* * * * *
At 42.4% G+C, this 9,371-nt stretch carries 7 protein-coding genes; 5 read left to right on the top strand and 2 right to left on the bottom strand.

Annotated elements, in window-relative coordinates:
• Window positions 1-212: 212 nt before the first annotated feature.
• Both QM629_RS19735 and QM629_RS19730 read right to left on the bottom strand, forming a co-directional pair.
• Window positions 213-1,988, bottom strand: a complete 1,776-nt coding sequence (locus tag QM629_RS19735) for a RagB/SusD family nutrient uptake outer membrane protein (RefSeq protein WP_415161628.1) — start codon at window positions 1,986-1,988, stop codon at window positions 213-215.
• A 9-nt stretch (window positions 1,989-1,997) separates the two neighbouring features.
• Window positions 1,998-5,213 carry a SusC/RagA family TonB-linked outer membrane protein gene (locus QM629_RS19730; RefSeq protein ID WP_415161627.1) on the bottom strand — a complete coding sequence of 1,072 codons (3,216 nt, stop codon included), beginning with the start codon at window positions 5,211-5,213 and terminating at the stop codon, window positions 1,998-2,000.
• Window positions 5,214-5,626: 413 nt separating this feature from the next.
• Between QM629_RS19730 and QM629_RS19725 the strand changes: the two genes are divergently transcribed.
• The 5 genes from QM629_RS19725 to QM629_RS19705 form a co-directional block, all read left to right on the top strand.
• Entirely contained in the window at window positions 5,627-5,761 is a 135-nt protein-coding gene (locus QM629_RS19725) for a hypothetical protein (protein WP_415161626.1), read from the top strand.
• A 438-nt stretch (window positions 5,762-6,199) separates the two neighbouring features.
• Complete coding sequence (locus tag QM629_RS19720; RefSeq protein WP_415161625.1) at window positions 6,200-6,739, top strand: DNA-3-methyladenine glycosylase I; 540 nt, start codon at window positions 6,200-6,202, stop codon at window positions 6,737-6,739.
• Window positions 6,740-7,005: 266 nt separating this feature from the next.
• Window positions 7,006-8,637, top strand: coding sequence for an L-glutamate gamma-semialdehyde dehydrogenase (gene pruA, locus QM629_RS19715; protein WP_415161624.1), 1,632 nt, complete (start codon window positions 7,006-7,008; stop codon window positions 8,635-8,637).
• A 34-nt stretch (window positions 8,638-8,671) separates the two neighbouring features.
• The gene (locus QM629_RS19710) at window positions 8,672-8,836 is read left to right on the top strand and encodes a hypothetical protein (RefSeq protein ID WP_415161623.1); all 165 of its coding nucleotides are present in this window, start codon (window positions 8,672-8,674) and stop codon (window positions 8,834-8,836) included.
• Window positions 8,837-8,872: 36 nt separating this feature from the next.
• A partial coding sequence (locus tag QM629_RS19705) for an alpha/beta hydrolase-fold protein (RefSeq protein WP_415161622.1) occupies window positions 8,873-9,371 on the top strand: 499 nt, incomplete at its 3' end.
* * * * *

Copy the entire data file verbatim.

At 42.4% G+C, this 9,371-nt stretch carries 7 protein-coding genes; 5 read left to right on the top strand and 2 right to left on the bottom strand.

Annotated elements, in window-relative coordinates:
• Window positions 1-212: 212 nt before the first annotated feature.
• Both QM629_RS19735 and QM629_RS19730 read right to left on the bottom strand, forming a co-directional pair.
• Window positions 213-1,988, bottom strand: a complete 1,776-nt coding sequence (locus tag QM629_RS19735) for a RagB/SusD family nutrient uptake outer membrane protein (RefSeq protein WP_415161628.1) — start codon at window positions 1,986-1,988, stop codon at window positions 213-215.
• A 9-nt stretch (window positions 1,989-1,997) separates the two neighbouring features.
• Window positions 1,998-5,213 carry a SusC/RagA family TonB-linked outer membrane protein gene (locus QM629_RS19730; RefSeq protein ID WP_415161627.1) on the bottom strand — a complete coding sequence of 1,072 codons (3,216 nt, stop codon included), beginning with the start codon at window positions 5,211-5,213 and terminating at the stop codon, window positions 1,998-2,000.
• Window positions 5,214-5,626: 413 nt separating this feature from the next.
• Between QM629_RS19730 and QM629_RS19725 the strand changes: the two genes are divergently transcribed.
• The 5 genes from QM629_RS19725 to QM629_RS19705 form a co-directional block, all read left to right on the top strand.
• Entirely contained in the window at window positions 5,627-5,761 is a 135-nt protein-coding gene (locus QM629_RS19725) for a hypothetical protein (protein WP_415161626.1), read from the top strand.
• A 438-nt stretch (window positions 5,762-6,199) separates the two neighbouring features.
• Complete coding sequence (locus tag QM629_RS19720; RefSeq protein WP_415161625.1) at window positions 6,200-6,739, top strand: DNA-3-methyladenine glycosylase I; 540 nt, start codon at window positions 6,200-6,202, stop codon at window positions 6,737-6,739.
• Window positions 6,740-7,005: 266 nt separating this feature from the next.
• Window positions 7,006-8,637, top strand: coding sequence for an L-glutamate gamma-semialdehyde dehydrogenase (gene pruA, locus QM629_RS19715; protein WP_415161624.1), 1,632 nt, complete (start codon window positions 7,006-7,008; stop codon window positions 8,635-8,637).
• A 34-nt stretch (window positions 8,638-8,671) separates the two neighbouring features.
• The gene (locus QM629_RS19710) at window positions 8,672-8,836 is read left to right on the top strand and encodes a hypothetical protein (RefSeq protein ID WP_415161623.1); all 165 of its coding nucleotides are present in this window, start codon (window positions 8,672-8,674) and stop codon (window positions 8,834-8,836) included.
• Window positions 8,837-8,872: 36 nt separating this feature from the next.
• A partial coding sequence (locus tag QM629_RS19705) for an alpha/beta hydrolase-fold protein (RefSeq protein WP_415161622.1) occupies window positions 8,873-9,371 on the top strand: 499 nt, incomplete at its 3' end.